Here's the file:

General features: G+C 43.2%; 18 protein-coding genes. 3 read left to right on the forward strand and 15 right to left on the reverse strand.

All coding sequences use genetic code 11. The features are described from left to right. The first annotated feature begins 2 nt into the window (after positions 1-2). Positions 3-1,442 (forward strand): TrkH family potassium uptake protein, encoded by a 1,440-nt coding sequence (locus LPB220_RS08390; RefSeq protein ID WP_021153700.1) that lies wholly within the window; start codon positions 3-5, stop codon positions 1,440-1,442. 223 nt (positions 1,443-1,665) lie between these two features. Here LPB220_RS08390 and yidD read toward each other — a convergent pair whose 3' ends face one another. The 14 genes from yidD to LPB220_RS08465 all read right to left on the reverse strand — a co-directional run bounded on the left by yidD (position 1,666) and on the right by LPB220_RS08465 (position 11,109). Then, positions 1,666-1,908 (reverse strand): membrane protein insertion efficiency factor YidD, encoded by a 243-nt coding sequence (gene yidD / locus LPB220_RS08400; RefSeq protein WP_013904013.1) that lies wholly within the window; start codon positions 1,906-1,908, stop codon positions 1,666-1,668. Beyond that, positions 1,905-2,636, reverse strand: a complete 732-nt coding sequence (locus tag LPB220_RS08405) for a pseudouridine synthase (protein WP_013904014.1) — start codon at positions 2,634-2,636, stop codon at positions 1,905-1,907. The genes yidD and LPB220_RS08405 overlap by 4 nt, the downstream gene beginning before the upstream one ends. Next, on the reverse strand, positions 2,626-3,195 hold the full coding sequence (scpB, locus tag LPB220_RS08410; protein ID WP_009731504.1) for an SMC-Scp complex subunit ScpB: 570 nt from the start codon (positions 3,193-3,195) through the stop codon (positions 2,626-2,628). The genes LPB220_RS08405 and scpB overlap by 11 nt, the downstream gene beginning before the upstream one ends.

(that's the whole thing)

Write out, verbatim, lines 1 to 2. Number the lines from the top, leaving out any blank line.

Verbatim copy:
General features: G+C 43.2%; 18 protein-coding genes. 3 read left to right on the forward strand and 15 right to left on the reverse strand.

All coding sequences use genetic code 11. The features are described from left to right. The first annotated feature begins 2 nt into the window (after positions 1-2). Positions 3-1,442 (forward strand): TrkH family potassium uptake protein, encoded by a 1,440-nt coding sequence (locus LPB220_RS08390; RefSeq protein ID WP_021153700.1) that lies wholly within the window; start codon positions 3-5, stop codon positions 1,440-1,442. 223 nt (positions 1,443-1,665) lie between these two features. Here LPB220_RS08390 and yidD read toward each other — a convergent pair whose 3' ends face one another. The 14 genes from yidD to LPB220_RS08465 all read right to left on the reverse strand — a co-directional run bounded on the left by yidD (position 1,666) and on the right by LPB220_RS08465 (position 11,109). Then, positions 1,666-1,908 (reverse strand): membrane protein insertion efficiency factor YidD, encoded by a 243-nt coding sequence (gene yidD / locus LPB220_RS08400; RefSeq protein WP_013904013.1) that lies wholly within the window; start codon positions 1,906-1,908, stop codon positions 1,666-1,668. Beyond that, positions 1,905-2,636, reverse strand: a complete 732-nt coding sequence (locus tag LPB220_RS08405) for a pseudouridine synthase (protein WP_013904014.1) — start codon at positions 2,634-2,636, stop codon at positions 1,905-1,907. The genes yidD and LPB220_RS08405 overlap by 4 nt, the downstream gene beginning before the upstream one ends. Next, on the reverse strand, positions 2,626-3,195 hold the full coding sequence (scpB, locus tag LPB220_RS08410; protein ID WP_009731504.1) for an SMC-Scp complex subunit ScpB: 570 nt from the start codon (positions 3,193-3,195) through the stop codon (positions 2,626-2,628). The genes LPB220_RS08405 and scpB overlap by 11 nt, the downstream gene beginning before the upstream one ends.